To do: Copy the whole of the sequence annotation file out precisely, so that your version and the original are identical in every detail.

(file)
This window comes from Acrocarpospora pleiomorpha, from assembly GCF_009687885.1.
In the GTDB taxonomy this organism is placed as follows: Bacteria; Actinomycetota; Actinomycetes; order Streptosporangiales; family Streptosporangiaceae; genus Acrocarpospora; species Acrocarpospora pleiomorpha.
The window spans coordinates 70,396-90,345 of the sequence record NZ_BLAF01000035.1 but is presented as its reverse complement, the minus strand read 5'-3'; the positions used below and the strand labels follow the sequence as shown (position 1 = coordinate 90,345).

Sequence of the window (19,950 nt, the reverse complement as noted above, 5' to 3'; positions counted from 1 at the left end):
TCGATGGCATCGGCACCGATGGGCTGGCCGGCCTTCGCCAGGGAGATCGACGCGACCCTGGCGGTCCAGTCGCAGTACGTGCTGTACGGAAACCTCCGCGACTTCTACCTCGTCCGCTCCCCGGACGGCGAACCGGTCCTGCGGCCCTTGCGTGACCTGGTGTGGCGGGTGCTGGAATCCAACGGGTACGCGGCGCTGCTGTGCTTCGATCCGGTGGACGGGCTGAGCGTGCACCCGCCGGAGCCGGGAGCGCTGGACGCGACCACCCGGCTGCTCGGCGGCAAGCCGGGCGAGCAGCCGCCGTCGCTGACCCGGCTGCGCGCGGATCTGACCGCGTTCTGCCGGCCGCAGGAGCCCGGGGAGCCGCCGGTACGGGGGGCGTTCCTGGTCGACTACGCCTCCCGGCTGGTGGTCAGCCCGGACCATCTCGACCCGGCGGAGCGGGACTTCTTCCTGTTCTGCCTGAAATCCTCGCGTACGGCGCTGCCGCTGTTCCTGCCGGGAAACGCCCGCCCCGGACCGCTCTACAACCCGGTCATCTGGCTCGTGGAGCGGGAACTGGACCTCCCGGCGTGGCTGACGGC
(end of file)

This window comes from Acrocarpospora pleiomorpha, from assembly GCF_009687885.1.
In the GTDB taxonomy this organism is placed as follows: Bacteria; Actinomycetota; Actinomycetes; order Streptosporangiales; family Streptosporangiaceae; genus Acrocarpospora; species Acrocarpospora pleiomorpha.
The window spans coordinates 70,396-90,345 of the sequence record NZ_BLAF01000035.1 but is presented as its reverse complement, the minus strand read 5'-3'; the positions used below and the strand labels follow the sequence as shown (position 1 = coordinate 90,345).

Sequence of the window (19,950 nt, the reverse complement as noted above, 5' to 3'; positions counted from 1 at the left end):
TCGATGGCATCGGCACCGATGGGCTGGCCGGCCTTCGCCAGGGAGATCGACGCGACCCTGGCGGTCCAGTCGCAGTACGTGCTGTACGGAAACCTCCGCGACTTCTACCTCGTCCGCTCCCCGGACGGCGAACCGGTCCTGCGGCCCTTGCGTGACCTGGTGTGGCGGGTGCTGGAATCCAACGGGTACGCGGCGCTGCTGTGCTTCGATCCGGTGGACGGGCTGAGCGTGCACCCGCCGGAGCCGGGAGCGCTGGACGCGACCACCCGGCTGCTCGGCGGCAAGCCGGGCGAGCAGCCGCCGTCGCTGACCCGGCTGCGCGCGGATCTGACCGCGTTCTGCCGGCCGCAGGAGCCCGGGGAGCCGCCGGTACGGGGGGCGTTCCTGGTCGACTACGCCTCCCGGCTGGTGGTCAGCCCGGACCATCTCGACCCGGCGGAGCGGGACTTCTTCCTGTTCTGCCTGAAATCCTCGCGTACGGCGCTGCCGCTGTTCCTGCCGGGAAACGCCCGCCCCGGACCGCTCTACAACCCGGTCATCTGGCTCGTGGAGCGGGAACTGGACCTCCCGGCGTGGCTGACGGC